There have been several deeply disturbing moments in recent GOP debates among the candidates for their party’s nomination. Each of these incidents happened because of audience reaction — in one, the audience cheers for the death penalty and execution of people; in another, when one candidate was asked what should happen to the uninsured, shouts of “let them die” rang out; and in the third, a gay soldier who was asking a question was booed.
The most shocking aspect of all three of these incidents is that not one candidate stepped up and spoke up to say that these reactions were wrong. There was silence from the candidates… and tacit support, it would seem.
Now despite my serious policy differences with the current GOP candidates, I don’t believe that all of them revel in state-sponsored executions, honestly believe that the answer to our health care predicament is to “let them die” or that any soldier should be booed for serving our country.
But all of them were silent. And as Martin Luther King, Jr has famously noted in his day (and I believe it still applies in our day), “History will have to record that the greatest tragedy of this period of social transition was not the strident clamor of the bad people, but the appalling silence of the good people.”
Silence from the candidates under these circumstances is shameful and unacceptable. I believe it also disqualfies each of them for the presidency. Standing up and speaking out on principle is essential for our leaders. By not speaking out, these candidates either signal that they agree with the crowds or lack the backbone and conviction to challenge their own supporters. Either way, they should be ashamed and have no business running for president.
In case you missed the moments, here are the brief video clips, followed by, if I were one of the candidates advisors, I would have counseled them to say:
Response should have been: “Let’s all just hold on here a second. I understand the desire of the public for the death penalty. Some crimes are so heinous that the death penalty must be used. But let us never cheer or celebrate the use of the death penalty. Every time the state chooses to execute a criminal, it is a human tragedy. It is a human tragedy for the victims of their crime and their families. It is a human tragedy for the broader community. And it is a human tragedy even for the life being executed. For we believe all life has infinite potential, and it is always tragedy when a life full of potential chooses a road of death, destruction and murder. Yes, we will use the death penalty as needed — but never with joy, never with cheers and always with sense of humbleness andseriusness that befits the issue. To cheer death is to violate our basic principles as a party committed to life — and we should never do it.”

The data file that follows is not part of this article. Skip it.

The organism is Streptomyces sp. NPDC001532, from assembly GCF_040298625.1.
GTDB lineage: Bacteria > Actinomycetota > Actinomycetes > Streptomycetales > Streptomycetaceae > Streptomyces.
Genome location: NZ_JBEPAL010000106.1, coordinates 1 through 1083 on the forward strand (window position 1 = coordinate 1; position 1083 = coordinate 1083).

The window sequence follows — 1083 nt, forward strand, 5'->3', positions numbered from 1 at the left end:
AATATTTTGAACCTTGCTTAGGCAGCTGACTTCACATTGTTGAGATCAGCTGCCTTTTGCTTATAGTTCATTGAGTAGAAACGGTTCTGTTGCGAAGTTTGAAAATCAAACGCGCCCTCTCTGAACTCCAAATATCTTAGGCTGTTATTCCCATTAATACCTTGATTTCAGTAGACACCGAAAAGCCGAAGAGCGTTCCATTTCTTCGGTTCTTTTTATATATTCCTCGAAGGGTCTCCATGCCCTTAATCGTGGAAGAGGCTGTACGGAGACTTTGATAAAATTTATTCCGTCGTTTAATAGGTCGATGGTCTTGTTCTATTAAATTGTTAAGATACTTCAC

Response should have been: “These are very complicated issues, as you know. And I do not support Obamacare or individual mandates. But obviously, “let him die” is unacceptable public policy and inconsitent with our values as a party. Whatever solution we do end up with — and I believe there are are solutions that will not bankrupt America, will not federalize our entire medical system, will not socialize our medicine — but whatever solution we do end up with will need to be one that values life, sustains life and improves life for all Americans. That is what it means to be a truly pro-life party… from conception to death. So no, “let him die” is not acceptable social policy.”
Response should have been: “Hold on a second… I need to interject here. I don’t care what your politics are or where are stand on the issue of homosexuals serving openly in our military. No soldier who honorably serves our nation should ever be booed or disrespected the way I just saw happen here. That is unacceptable. As a nation, we are capable of having a civilized policy debate whithout dishonoring the men and women who serve in our military. We are a party that supports and honors our troops — and as President I will make sure that all of our troops are supported and honored.”
Now please note, these are the answers I would have suggested a GOP candidate give. These are not my own answers. For the record, I oppose the death penalty 100% of the time, I support Obamacare and individual mandates, and I support the repeal of DADT.
But even if you are a conservative on these issues, there is a way to do so that is honorable and has integrity… and then there is a way that is shameful and embarrassing. So far, we have only seen the shameful and embarrassing approach from the declared candidates… highlighted by their silence in response to these three incidents.